Jimsonweed, a k a Jamestown weed, mad apple, devil’s trumpet, locoweed, stinkwort or thorn apple, is a strikingly gothic-looking plant with seedpods that could have inspired the creator of “Little Shop of Horrors.” It has toothed leaves, stems that are reddish-to-dark eggplant in color and lovely trumpet-shape white or lavender blossoms, as long as a finger, that open at dusk. Found along roadsides, ditches and open fields in most states, including New York, where it grows as far south as Staten Island, it’s listed as a noxious weed in Pennsylvania and banned in Connecticut. An informal poll of writers from the Writhing Society at Proteus Gowanus described the plant as smelling like peanut butter, skunk cabbage and someone’s childhood cottage, but the first time I sniffed it, I thought of tahini.

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Much of the literature and testimony surrounding Datura stramonium and related species, including D. meteloides, D. wrightii and D. innoxia, point to its psychotropic, hallucinogenic and narcotic properties, where it is inextricably linked to shamanism (in Carlos Castaneda’s “The Teachings of Don Juan”) and even zombies (from Wade Davis’s “Passage of Darkness” and “The Serpent and the Rainbow”).

Some of the no-joke side effects from ingesting jimsonweed read like a 1970s public service announcement warning against angel dust and PCP: dilated pupils, racing heartbeat, hallucination, delirium, combative behavior and in severe cases, coma and seizures.

In 1676, British soldiers sent to Virginia to quell Bacon’s Rebellion ingested Datura stramonium in a boiled salad and remained in a stupor for 11 days. More recently, in 2008, a family in Maryland was poisoned when they mistook it for an edible garden green and ate it in a stew.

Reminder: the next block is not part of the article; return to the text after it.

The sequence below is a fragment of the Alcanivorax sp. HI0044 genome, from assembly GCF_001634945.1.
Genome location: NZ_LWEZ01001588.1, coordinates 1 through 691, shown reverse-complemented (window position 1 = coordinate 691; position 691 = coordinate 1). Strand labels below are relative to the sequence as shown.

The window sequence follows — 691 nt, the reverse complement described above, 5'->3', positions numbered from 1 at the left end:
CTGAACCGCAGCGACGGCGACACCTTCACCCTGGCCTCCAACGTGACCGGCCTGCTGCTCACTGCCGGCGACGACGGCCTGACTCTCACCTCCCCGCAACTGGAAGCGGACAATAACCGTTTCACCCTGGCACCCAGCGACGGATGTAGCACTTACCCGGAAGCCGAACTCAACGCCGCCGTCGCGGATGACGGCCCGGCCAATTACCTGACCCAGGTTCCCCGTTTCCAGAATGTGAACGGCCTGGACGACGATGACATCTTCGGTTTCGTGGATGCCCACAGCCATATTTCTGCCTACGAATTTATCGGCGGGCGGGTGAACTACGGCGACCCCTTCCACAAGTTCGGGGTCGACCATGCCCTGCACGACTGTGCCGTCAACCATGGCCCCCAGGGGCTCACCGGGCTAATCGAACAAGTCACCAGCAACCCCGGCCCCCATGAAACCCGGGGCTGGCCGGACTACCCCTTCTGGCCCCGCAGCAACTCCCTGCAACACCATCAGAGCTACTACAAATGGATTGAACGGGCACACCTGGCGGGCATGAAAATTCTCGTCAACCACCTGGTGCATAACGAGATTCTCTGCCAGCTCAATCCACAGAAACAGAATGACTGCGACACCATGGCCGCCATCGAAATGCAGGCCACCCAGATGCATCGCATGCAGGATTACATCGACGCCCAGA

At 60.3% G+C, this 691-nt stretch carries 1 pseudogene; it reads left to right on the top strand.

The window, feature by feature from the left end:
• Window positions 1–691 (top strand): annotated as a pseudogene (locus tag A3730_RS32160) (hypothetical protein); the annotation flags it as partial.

Written testimonials for Datura on the Erowid Web site , under titles like “Truly the Devil’s Weed,” “Nightmares in Flux” and “This is Madness,” include delusions of phantom cigarettes, conversations with imaginary friends, amnesia, blurred vision, a desire for cold showers and other irrational behavior. It’s no wonder that Amy Stewart devoted an entire chapter to it in her book “Wicked Plants.”

According to Daniel E. Moerman’s “Native American Medicinal Plants,” some American Indians use jimsonweed topically for wounds and inflammation, and there are reports of it being used as a treatment for asthma. But because of the plant’s more negative plant-human interactions, most folks are understandably wary of it, and many parents have been advised to root it out of backyards and gardens.

Jimsonweed is now in full flower across the city and in some cases sprouting mature seedpods, but I’m content to admire its beauty from an arm’s length.